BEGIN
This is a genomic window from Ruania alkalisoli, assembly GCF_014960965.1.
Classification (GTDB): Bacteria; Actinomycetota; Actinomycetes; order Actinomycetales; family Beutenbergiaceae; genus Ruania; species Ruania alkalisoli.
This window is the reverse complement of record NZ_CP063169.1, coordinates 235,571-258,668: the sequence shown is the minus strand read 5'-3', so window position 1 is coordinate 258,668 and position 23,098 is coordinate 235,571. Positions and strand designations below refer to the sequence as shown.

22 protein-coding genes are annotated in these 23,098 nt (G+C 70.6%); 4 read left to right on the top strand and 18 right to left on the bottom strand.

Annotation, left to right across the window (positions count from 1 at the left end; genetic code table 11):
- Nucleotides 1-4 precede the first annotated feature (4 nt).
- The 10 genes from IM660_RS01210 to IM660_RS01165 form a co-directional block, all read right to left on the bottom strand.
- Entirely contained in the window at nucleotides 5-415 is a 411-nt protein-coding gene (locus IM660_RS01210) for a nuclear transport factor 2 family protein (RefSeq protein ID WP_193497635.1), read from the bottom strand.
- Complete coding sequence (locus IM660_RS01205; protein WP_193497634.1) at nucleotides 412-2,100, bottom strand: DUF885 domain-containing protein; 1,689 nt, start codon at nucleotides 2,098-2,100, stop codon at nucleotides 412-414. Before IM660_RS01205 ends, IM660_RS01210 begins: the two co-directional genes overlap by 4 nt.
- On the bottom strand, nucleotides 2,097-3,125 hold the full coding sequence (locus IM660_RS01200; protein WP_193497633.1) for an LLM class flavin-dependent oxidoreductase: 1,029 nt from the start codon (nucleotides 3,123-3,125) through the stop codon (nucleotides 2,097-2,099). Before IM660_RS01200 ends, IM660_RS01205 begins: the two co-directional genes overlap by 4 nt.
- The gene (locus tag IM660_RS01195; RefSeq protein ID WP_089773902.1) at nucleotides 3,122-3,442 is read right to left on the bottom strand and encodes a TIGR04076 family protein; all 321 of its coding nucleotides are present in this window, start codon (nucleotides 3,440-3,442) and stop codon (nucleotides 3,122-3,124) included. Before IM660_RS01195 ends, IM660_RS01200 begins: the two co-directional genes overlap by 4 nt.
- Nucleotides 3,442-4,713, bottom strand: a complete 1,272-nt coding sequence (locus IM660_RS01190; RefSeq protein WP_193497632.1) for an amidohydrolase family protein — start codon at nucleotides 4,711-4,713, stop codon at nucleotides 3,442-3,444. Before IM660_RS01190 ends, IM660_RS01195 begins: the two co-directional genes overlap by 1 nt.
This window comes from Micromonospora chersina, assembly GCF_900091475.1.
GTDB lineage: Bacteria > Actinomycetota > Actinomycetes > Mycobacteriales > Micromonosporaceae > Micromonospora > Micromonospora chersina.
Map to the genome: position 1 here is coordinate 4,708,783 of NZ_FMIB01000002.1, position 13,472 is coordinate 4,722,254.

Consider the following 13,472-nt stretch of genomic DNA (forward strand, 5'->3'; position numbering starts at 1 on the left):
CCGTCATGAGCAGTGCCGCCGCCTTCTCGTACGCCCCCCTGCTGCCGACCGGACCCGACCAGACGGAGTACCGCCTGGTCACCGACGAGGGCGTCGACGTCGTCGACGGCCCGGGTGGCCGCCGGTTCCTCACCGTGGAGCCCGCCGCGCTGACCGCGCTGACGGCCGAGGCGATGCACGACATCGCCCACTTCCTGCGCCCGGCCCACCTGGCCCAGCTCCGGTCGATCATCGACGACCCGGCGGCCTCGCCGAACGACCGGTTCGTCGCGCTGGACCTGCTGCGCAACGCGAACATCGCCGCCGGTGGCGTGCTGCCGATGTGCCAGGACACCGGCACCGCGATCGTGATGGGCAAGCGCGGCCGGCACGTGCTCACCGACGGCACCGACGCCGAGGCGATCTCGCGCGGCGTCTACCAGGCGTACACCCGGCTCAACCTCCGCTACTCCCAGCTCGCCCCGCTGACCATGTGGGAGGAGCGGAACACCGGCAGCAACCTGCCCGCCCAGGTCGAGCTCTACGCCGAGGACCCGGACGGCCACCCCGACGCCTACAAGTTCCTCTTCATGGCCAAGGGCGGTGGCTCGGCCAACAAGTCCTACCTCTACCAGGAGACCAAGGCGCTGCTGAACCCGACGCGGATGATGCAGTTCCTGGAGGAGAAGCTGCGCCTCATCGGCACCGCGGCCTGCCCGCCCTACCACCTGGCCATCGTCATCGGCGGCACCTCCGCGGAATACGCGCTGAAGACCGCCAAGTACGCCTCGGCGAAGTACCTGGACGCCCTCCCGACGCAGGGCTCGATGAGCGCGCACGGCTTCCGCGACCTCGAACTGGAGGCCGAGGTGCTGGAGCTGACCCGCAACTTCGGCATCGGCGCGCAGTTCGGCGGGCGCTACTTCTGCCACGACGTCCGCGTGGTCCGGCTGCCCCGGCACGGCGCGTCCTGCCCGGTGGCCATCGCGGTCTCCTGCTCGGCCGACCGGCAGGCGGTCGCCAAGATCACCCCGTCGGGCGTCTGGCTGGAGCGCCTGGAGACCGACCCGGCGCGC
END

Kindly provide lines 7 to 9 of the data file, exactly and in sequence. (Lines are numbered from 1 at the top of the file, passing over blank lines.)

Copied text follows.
- The 10 genes from IM660_RS01210 to IM660_RS01165 form a co-directional block, all read right to left on the bottom strand.
- Entirely contained in the window at nucleotides 5-415 is a 411-nt protein-coding gene (locus IM660_RS01210) for a nuclear transport factor 2 family protein (RefSeq protein ID WP_193497635.1), read from the bottom strand.
- Complete coding sequence (locus IM660_RS01205; protein WP_193497634.1) at nucleotides 412-2,100, bottom strand: DUF885 domain-containing protein; 1,689 nt, start codon at nucleotides 2,098-2,100, stop codon at nucleotides 412-414. Before IM660_RS01205 ends, IM660_RS01210 begins: the two co-directional genes overlap by 4 nt.